Saturday, January 31, 2015

THAT Craft Show Kid...

To say that I grew up in a Renaissance Family might be an understatement. My father is an artist with many interests: 

Wood carving

Landscape Painting in oils

Instrument Building

My mother has equally diverse and amazing gifts in the crafting department:

Sewing and quilting (more on quilting in a later post)

Straw Art. 

Yes, those ornaments are made out of STRAW that was soaked, split, and ironed flat before being divided into strips, woven together and then clipped with scissors at the ends. She also made greeting cards with differently shaped flat pieces that were glued onto paper, and decorated colored eggs with straw. Amazingly tedious, yet beautiful.

We often hit the road with our parents to help them display their wares at various craft, wood carving, and art shows. A hands down favorite destination was the Bucyrus Bratwurst Festival. As you may guess, it was quite the German affair, replete with the afore mentioned bratwurst, beer, and plenty of people wearing Drindlkleider and Lederhosen. If you were part of the craft show, German dress was required. In spite of the fact that I had a great dirndl that I wore for several years, no pictures of me in it have been unearthed. Too bad; I looked pretty cute in it with my long braids that won the pigtail contest one year!

The amazing thing about this particular craft show was that each crafter had a hand-picked unique talent, and no two tables had the same items for sale. In addition, it was required that the crafters actually practice and demonstrate their craft for the visitors. There were lots of people who asked questions and were invited to try alongside the experts. This was a smart practice, because many visitors were then inspired to purchase something afterwards. My brothers and I were all over this, and we learned a lot of cool crafts from the others over the course of the years that we attended. I have fond memories of weaving baskets (basket still around somewhere, but lost in a box), rug hooking, doll house furniture making, rug weaving, intarsia wood pictures (one of my brothers excelled at this), wood carving, lace making, etc. But my absolute favorite was Mrs. Straw and her spinning wheel, drop spindle, and hand cards. Our families probably made a quick connection thanks to the fact that my mother demonstrated the Straw Art.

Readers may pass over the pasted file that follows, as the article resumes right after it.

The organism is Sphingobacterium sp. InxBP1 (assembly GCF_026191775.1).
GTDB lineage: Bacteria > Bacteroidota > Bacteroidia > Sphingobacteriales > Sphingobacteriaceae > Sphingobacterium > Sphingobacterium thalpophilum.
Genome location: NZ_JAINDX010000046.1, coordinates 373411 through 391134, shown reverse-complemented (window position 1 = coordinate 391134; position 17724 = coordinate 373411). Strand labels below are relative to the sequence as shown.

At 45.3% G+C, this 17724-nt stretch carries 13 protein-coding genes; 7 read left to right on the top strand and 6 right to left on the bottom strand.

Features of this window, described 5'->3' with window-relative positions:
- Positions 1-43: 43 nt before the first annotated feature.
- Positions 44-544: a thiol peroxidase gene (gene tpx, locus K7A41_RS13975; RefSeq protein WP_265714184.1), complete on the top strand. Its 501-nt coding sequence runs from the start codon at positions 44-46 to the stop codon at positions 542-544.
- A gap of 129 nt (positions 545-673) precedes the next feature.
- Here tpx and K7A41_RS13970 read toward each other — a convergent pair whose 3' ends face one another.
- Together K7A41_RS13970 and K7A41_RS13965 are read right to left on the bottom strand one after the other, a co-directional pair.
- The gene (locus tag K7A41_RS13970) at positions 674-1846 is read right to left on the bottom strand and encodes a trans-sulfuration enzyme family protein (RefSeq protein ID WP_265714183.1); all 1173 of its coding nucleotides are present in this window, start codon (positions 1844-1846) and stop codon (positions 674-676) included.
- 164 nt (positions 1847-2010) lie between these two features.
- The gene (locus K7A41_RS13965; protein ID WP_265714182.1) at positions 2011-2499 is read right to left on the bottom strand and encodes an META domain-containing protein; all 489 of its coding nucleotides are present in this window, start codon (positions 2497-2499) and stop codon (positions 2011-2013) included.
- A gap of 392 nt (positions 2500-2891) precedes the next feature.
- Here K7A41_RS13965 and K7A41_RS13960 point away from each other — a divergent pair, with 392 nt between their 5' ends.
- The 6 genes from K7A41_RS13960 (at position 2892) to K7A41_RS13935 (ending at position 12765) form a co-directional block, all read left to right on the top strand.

1986! What were you doing when I bought these goodies?
Nor will you find hand cards at this price point today!
I was so obsessed with wool work that I insisted that some of my birthday money from one of my aunts go toward hand cards and roving. I think the spindle was a gift the previous Christmas. Most of the roving was spun up pretty quickly. 

I started knitting a sweater, of Mrs. Straw's description. She knit four pieces for the front and then one piece for the back, sewing everything together with blanket stitch. I experimented with knit and purl stitches, but soon realized that my spinning was pretty poor (look how thin the yarn is in spots) and that the gauge was way off. 

Thus it languished many years, except when I would knit a few rows on the back piece with the remaining yarn.

A few years ago it occurred to me that all these pieces could simply be sewn together and used as a narrow lap blanket. Sometimes it takes me a while to follow through. This November it was so bitter cold that I made a move and started sewing. Even before it was completed last weekend, the blanket was in use on my lap while driving in my car. What a comfort!

Covering up with this blanket is like the whole sheep is taking a nap in your lap: delightfully toasty!
Oh yea, my mother also knit those amazing socks sticking out at the end of the blanket. My parents have many more hobbies that were not mentioned in this post... No wonder I have no free time! I'm exactly like them!
So, get out those 28-and-a-half year old projects and finish up. Even a tenuous youthful attempt is sometimes worth a grand finale!

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